Africans in Africa must play a leadership role for the rest of Africans in Diaspora since they are the only ones born naturally with different hues. Preference for one color over the other especially where most people are on the blacker side may send a message to the next generation that beauty that changes with the weather is more than skin deep.

We cannot deny that some of the lingering effects of the vestiges of slavery remain in our psych. In the West Indies, there was a time when black skin people were put at the far back of the counter in shops and offices right in their own countries where they were the majority. Those social stigmas have changed considerably after independence. Some of the light skins have gone as far as marrying dark skins. It is not completely over.

The reappearance “nice” skin and “good” hair even in United States that led “I'm Black and Proud” in Diaspora is disturbing. The black President has not been totally free of the accusation that he had more light skin blacks working for him than dark skin blacks. It is true that a man should be judge by his character rather than the color of his skin. But the message is strong if economic realities favor some more in that rainbow.

Black men have also been accused of going after the next “best” thing to white women, that is, light skin girls. But many black men denied it saying they just look for women in their class. I wonder what they say now that black women and women in general have overtaken men in terms of “class” as a result of better education.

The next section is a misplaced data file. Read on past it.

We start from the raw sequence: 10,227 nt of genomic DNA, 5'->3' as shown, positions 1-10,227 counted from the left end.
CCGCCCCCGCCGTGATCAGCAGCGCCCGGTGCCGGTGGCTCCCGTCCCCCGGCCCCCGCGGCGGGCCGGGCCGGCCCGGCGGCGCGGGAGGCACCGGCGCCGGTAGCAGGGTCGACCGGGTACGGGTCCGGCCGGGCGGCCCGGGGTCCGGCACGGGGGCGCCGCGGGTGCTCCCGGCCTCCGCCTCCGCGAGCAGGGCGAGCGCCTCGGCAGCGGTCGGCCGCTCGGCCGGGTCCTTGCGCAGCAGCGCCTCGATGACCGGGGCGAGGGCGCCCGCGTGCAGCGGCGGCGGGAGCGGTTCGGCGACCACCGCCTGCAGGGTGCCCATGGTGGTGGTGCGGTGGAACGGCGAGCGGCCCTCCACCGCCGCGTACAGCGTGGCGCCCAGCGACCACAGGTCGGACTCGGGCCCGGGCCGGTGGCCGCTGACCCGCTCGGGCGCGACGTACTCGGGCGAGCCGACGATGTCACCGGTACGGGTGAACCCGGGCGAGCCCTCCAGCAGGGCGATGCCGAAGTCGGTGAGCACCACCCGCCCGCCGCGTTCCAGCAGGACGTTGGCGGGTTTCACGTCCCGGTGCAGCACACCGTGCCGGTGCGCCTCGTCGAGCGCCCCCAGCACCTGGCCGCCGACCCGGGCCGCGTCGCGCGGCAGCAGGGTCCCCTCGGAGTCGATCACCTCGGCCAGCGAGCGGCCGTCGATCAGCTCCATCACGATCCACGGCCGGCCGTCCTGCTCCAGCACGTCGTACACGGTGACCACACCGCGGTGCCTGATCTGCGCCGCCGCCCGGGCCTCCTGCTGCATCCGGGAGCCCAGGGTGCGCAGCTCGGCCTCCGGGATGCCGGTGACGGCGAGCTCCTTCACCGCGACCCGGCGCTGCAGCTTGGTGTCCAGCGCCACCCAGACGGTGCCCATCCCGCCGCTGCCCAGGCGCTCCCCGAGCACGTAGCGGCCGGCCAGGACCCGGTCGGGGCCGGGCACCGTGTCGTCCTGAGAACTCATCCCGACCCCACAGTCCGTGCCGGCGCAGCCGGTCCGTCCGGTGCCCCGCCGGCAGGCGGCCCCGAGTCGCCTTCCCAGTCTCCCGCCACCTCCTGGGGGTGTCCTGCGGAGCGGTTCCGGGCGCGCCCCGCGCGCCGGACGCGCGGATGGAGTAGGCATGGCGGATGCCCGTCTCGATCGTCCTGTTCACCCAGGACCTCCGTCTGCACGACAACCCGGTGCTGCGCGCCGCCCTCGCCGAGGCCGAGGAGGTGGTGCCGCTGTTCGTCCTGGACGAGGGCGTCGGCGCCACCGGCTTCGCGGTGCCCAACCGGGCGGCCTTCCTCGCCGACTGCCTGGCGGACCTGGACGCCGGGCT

Indeed, black women have fought that “class” thing right from day one saying: being a football or basketball star did not make black men better educated or put them in a better class. They are just marrying up to white women out of inferiority complex, period. Those types of discussions can be very embarrassing in this age. Now we have black women in higher economic strata and they are looking for men in their “class”.

Disclaimer: "The views/contents expressed in this article are the sole responsibility of Farouk Martins Aresa and do not necessarily reflect those of The Nigerian Voice. The Nigerian Voice will not be responsible or liable for any inaccurate or incorrect statements contained in this article."

Articles by Farouk Martins Aresa